With physical abuse, it can be simpler to identify the existence of abuse. With emotional abuse (or verbal, psychological, mental) abuse, there are no physical marks, only outward expressions of inner turmoil. Here’s how to know if your partner is abusing you or if your friends are experiencing this. With how little personal interaction we are getting with our friends and loved ones, it might be difficult to spot the signs of abuse. However, by knowing what they are, you are more aware of what to look out for and what to be suspicious about.

 

1. They degrade:

The abuser makes you feel like you are worth less than you are by putting you down in front of others. They can also hurt you through sarcasm or by humiliating you when they make jokes at your expense. Negating how you feel is also a way to degrade you. For example, they write off or dismiss your feelings or reaction to a situation as you being “overly emotional or sensitive”; they tell you that you are wrong to be feeling the way that you are.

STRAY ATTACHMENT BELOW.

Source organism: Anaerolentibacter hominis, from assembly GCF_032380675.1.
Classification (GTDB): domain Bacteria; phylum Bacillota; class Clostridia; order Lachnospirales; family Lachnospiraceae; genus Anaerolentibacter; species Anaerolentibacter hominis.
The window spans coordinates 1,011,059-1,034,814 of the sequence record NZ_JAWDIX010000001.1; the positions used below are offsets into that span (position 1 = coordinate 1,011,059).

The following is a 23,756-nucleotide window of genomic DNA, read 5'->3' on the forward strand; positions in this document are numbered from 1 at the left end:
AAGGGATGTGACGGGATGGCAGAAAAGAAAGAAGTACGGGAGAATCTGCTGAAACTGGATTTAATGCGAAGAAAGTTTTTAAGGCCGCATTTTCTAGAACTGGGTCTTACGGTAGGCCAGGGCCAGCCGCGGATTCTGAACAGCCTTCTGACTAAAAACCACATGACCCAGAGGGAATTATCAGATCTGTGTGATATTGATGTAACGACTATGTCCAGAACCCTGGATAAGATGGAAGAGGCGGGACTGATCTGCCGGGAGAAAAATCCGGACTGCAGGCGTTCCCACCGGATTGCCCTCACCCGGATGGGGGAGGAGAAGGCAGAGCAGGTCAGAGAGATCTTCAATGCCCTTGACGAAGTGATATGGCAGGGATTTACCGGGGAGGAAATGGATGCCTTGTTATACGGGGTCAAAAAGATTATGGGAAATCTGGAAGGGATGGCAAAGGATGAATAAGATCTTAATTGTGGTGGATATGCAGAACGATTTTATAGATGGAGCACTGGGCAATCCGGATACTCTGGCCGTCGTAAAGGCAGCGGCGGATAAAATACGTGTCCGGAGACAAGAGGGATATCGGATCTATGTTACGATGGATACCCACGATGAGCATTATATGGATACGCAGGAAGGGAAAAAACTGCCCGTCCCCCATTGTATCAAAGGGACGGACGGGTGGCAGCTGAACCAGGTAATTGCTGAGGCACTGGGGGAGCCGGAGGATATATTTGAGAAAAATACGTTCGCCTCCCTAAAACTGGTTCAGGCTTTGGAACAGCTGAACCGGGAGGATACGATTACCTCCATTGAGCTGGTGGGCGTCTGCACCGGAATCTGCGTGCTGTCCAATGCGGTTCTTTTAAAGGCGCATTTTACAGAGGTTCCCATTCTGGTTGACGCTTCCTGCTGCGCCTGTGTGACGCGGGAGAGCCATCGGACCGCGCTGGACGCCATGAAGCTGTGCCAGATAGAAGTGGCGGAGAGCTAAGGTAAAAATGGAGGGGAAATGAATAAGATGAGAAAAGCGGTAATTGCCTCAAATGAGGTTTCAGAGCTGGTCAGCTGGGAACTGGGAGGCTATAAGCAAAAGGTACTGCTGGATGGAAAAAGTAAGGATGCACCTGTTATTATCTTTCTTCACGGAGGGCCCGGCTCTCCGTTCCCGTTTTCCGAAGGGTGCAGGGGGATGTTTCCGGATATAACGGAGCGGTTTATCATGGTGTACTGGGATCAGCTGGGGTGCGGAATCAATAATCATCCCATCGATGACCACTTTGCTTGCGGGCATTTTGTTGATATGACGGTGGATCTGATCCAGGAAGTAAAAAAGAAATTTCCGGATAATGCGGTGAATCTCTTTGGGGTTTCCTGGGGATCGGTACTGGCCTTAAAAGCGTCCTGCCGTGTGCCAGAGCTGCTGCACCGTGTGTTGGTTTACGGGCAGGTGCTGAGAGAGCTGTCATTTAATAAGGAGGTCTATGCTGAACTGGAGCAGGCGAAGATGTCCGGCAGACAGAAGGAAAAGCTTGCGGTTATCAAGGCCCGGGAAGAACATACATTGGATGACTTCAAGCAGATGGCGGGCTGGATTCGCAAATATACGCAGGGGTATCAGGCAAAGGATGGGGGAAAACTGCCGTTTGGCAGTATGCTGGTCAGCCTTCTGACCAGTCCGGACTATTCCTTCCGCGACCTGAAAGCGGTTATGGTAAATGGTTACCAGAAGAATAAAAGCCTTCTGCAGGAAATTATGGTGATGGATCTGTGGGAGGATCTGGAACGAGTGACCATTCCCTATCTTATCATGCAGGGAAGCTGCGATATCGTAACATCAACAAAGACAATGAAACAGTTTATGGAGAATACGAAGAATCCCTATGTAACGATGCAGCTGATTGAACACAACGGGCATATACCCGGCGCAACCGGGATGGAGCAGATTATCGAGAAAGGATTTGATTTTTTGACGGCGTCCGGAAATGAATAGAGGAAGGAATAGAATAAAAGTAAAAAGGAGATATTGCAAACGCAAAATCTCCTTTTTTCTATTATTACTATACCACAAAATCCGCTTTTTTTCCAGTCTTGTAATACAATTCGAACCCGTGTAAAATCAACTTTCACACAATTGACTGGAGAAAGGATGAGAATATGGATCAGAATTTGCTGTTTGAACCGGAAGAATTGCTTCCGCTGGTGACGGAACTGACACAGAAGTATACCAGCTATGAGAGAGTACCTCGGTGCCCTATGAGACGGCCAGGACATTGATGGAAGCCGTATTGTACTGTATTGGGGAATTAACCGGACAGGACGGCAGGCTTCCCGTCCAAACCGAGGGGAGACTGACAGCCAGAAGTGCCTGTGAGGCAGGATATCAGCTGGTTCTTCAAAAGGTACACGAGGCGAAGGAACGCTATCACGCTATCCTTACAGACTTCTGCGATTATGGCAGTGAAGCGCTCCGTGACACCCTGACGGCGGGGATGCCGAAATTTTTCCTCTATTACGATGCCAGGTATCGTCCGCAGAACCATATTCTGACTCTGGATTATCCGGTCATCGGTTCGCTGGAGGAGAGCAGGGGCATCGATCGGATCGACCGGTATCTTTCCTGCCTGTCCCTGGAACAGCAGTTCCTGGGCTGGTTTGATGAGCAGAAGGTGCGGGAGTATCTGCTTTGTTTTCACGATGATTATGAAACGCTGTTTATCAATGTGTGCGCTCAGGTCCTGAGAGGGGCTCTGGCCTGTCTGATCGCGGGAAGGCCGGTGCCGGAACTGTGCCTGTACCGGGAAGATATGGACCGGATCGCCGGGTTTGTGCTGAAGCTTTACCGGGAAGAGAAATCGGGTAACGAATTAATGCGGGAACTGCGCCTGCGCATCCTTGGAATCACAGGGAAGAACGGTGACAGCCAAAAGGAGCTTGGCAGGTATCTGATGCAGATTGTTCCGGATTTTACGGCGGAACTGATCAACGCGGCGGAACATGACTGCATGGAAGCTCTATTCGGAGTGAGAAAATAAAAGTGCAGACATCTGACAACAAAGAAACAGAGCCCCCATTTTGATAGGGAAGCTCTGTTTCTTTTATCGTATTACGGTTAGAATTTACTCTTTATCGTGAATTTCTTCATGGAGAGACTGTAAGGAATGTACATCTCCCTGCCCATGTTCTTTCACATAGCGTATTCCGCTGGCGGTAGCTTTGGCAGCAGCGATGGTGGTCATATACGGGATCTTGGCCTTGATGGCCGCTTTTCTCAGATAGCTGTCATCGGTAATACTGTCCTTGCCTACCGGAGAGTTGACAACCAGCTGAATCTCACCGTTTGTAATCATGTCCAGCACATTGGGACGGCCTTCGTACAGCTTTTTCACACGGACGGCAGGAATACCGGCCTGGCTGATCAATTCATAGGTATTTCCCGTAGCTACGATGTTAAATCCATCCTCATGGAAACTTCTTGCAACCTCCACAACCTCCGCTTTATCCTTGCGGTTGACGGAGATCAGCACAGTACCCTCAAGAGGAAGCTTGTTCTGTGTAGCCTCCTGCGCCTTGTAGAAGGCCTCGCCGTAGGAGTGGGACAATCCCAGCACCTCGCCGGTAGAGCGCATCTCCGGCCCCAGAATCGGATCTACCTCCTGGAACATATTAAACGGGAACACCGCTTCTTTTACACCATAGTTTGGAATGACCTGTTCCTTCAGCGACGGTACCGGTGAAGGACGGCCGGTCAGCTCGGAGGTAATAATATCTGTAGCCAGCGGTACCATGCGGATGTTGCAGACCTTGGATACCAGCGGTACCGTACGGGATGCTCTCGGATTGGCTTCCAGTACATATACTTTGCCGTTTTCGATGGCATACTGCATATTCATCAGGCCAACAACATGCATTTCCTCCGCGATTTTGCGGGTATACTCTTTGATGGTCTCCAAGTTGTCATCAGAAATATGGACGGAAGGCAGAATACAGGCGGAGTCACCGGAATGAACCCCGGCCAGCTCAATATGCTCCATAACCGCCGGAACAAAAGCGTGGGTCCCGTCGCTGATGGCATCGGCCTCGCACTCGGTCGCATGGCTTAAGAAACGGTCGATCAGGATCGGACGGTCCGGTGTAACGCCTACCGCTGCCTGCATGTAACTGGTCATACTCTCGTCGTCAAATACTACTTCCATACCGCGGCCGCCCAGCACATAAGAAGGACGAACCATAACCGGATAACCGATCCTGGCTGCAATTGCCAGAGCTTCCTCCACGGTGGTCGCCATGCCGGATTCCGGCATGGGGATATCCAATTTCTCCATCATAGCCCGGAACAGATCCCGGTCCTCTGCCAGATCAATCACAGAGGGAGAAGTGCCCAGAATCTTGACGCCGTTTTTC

FRIENDS LOOK OUT FOR: Lowered confidence, lack of conviction when speaking, difficulty to make eye contact.

 

2. They manipulate:

They will twist and turn your words, making you think that your perception of reality is wrong. This is also known as “gaslighting”. It is extremely effective in causing the victim to question their own feelings, instincts, and sanity, which gives the abusive partner a lot of power and lowers the chance of the victim running away. They may even constantly monitor (bordering on stalking) and deliberately neglect the recipient of the abuse.

FRIENDS LOOK OUT FOR: Inability to focus, lack of concentration, fidgeting.

 

3. They threaten to harm themselves:

By playing the victim, they can threaten to harm themselves “as a result of your actions” or just so you comply with their wants. These threats sometimes extend to threatening anyone else in the home (i.e. children/elderly).

FRIENDS LOOK OUT FOR: Uncharacteristic signs of anxiety, fear, isolation, and/or depression.

 

4. They cause fear:

Either through their actions ( hitting, slapping, punching, biting and so on) or by looks, actions, or gestures. A person damaging property by throwing or kicking things around violently will also fall under emotional abuse, despite the use of physical force.

FRIENDS LOOK OUT FOR: Obvious injuries such as bruises, sudden hearing loss, cuts or broken bones; clothing inappropriate for the season (such as a turtleneck in warm weather), randomly wearing sunglasses indoors or make up that is heavier than usual